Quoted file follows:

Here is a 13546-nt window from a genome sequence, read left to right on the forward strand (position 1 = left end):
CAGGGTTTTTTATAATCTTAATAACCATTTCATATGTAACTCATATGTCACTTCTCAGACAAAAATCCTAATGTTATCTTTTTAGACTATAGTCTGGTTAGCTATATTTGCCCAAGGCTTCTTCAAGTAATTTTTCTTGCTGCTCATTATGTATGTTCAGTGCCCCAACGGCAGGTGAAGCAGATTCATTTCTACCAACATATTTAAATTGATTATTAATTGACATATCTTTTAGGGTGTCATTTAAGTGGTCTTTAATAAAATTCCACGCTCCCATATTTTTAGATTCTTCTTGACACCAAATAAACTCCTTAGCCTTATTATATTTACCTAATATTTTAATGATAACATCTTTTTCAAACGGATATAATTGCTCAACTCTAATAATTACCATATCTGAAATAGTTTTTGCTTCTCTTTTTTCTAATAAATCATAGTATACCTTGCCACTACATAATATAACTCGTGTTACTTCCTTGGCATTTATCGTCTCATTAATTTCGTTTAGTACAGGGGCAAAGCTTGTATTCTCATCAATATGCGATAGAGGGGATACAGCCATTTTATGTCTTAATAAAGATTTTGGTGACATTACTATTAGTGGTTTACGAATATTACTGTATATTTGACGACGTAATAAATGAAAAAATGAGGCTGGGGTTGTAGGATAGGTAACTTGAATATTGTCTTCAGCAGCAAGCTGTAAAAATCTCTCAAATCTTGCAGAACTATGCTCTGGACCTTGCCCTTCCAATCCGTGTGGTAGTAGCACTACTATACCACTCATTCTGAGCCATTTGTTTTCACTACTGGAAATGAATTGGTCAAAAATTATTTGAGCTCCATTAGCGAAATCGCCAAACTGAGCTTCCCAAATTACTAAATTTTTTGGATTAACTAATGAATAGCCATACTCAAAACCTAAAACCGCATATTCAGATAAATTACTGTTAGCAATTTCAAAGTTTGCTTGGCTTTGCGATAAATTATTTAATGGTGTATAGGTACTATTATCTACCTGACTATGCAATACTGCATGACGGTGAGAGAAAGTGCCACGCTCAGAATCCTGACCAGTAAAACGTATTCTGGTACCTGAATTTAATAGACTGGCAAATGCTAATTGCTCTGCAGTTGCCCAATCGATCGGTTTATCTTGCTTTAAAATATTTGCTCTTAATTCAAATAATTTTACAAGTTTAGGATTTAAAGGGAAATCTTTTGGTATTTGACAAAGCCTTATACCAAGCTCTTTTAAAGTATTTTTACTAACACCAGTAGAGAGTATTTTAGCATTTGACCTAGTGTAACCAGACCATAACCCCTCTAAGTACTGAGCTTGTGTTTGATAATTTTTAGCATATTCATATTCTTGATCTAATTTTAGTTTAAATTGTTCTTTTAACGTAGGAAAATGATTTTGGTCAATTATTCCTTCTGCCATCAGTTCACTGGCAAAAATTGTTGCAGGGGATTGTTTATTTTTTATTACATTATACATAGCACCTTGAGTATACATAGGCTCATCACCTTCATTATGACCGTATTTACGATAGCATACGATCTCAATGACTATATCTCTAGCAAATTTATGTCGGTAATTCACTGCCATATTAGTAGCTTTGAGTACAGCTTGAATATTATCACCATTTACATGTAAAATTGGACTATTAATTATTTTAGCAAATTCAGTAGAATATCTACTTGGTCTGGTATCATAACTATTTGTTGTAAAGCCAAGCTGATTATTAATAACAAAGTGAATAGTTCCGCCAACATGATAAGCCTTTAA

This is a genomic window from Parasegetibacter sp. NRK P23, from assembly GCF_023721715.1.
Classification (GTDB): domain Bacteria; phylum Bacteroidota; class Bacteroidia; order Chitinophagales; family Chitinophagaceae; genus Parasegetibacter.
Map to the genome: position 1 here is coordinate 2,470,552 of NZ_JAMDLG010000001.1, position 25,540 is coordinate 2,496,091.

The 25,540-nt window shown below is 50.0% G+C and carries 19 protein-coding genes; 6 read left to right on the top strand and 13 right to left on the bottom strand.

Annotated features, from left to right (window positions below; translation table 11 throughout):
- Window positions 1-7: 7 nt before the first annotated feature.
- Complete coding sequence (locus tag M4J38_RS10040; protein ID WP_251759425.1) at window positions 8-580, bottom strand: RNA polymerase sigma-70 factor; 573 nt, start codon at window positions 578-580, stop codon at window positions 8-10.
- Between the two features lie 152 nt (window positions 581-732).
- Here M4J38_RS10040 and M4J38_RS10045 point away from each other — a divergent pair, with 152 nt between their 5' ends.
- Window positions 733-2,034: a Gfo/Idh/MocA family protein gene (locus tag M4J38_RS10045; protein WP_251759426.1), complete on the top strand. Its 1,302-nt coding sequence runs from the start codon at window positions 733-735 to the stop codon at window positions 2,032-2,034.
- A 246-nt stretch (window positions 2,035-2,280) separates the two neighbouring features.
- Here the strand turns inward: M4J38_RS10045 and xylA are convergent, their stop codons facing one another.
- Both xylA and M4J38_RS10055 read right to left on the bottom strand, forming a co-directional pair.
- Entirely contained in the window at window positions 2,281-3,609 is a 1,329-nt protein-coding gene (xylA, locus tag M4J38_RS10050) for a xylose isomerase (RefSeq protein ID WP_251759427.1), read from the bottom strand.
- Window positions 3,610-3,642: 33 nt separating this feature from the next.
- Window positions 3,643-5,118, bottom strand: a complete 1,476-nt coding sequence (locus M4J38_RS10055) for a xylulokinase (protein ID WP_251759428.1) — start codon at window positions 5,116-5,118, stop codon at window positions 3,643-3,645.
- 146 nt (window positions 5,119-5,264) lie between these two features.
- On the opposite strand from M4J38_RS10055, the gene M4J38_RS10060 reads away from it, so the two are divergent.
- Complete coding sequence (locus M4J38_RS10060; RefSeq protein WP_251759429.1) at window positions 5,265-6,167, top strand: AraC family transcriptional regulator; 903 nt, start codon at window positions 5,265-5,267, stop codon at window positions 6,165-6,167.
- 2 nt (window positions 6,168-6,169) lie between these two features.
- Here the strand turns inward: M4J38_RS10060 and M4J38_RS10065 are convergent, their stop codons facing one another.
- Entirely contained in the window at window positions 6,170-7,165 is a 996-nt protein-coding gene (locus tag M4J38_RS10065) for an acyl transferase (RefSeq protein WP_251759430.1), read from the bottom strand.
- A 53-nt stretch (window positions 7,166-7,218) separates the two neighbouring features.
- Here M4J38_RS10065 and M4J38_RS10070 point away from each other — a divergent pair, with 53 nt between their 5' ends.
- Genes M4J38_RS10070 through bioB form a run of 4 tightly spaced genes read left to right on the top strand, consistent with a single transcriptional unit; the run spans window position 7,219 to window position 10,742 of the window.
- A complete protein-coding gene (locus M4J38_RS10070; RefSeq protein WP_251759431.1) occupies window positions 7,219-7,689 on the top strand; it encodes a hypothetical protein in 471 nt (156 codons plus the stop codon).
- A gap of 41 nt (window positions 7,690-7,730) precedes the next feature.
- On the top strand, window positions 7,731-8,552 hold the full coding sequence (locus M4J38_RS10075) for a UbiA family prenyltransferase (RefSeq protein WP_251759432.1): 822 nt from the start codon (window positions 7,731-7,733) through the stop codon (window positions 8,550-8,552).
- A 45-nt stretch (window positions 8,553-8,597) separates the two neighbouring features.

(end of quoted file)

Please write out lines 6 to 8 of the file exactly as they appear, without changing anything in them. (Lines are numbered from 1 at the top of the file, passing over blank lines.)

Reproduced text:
The 25,540-nt window shown below is 50.0% G+C and carries 19 protein-coding genes; 6 read left to right on the top strand and 13 right to left on the bottom strand.

Annotated features, from left to right (window positions below; translation table 11 throughout):
- Window positions 1-7: 7 nt before the first annotated feature.